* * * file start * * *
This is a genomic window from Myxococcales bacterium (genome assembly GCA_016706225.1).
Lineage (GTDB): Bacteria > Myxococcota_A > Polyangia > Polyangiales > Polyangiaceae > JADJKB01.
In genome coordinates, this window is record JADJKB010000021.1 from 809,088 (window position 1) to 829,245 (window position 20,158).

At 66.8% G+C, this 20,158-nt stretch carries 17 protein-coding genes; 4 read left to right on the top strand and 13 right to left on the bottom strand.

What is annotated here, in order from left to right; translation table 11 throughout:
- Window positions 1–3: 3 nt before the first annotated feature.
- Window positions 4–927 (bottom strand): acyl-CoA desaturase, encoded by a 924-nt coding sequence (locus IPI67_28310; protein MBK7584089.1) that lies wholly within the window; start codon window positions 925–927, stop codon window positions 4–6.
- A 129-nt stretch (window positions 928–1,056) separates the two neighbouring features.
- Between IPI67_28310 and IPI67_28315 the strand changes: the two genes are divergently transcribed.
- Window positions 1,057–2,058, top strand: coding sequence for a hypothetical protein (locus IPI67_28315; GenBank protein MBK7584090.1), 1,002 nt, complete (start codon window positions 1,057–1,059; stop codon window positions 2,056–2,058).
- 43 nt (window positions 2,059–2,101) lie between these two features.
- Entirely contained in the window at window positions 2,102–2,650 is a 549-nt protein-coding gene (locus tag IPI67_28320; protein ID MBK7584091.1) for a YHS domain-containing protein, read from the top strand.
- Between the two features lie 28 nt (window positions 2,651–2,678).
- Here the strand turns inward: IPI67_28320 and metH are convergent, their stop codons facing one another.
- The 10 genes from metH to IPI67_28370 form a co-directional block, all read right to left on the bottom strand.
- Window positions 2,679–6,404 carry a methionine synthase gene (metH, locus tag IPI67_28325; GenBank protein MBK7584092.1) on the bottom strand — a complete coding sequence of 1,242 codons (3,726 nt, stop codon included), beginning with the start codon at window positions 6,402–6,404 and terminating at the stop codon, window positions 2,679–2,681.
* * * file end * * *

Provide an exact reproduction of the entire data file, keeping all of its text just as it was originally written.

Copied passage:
This is a genomic window from Myxococcales bacterium (genome assembly GCA_016706225.1).
Lineage (GTDB): Bacteria > Myxococcota_A > Polyangia > Polyangiales > Polyangiaceae > JADJKB01.
In genome coordinates, this window is record JADJKB010000021.1 from 809,088 (window position 1) to 829,245 (window position 20,158).

At 66.8% G+C, this 20,158-nt stretch carries 17 protein-coding genes; 4 read left to right on the top strand and 13 right to left on the bottom strand.

What is annotated here, in order from left to right; translation table 11 throughout:
- Window positions 1–3: 3 nt before the first annotated feature.
- Window positions 4–927 (bottom strand): acyl-CoA desaturase, encoded by a 924-nt coding sequence (locus IPI67_28310; protein MBK7584089.1) that lies wholly within the window; start codon window positions 925–927, stop codon window positions 4–6.
- A 129-nt stretch (window positions 928–1,056) separates the two neighbouring features.
- Between IPI67_28310 and IPI67_28315 the strand changes: the two genes are divergently transcribed.
- Window positions 1,057–2,058, top strand: coding sequence for a hypothetical protein (locus IPI67_28315; GenBank protein MBK7584090.1), 1,002 nt, complete (start codon window positions 1,057–1,059; stop codon window positions 2,056–2,058).
- 43 nt (window positions 2,059–2,101) lie between these two features.
- Entirely contained in the window at window positions 2,102–2,650 is a 549-nt protein-coding gene (locus tag IPI67_28320; protein ID MBK7584091.1) for a YHS domain-containing protein, read from the top strand.
- Between the two features lie 28 nt (window positions 2,651–2,678).
- Here the strand turns inward: IPI67_28320 and metH are convergent, their stop codons facing one another.
- The 10 genes from metH to IPI67_28370 form a co-directional block, all read right to left on the bottom strand.
- Window positions 2,679–6,404 carry a methionine synthase gene (metH, locus tag IPI67_28325; GenBank protein MBK7584092.1) on the bottom strand — a complete coding sequence of 1,242 codons (3,726 nt, stop codon included), beginning with the start codon at window positions 6,402–6,404 and terminating at the stop codon, window positions 2,679–2,681.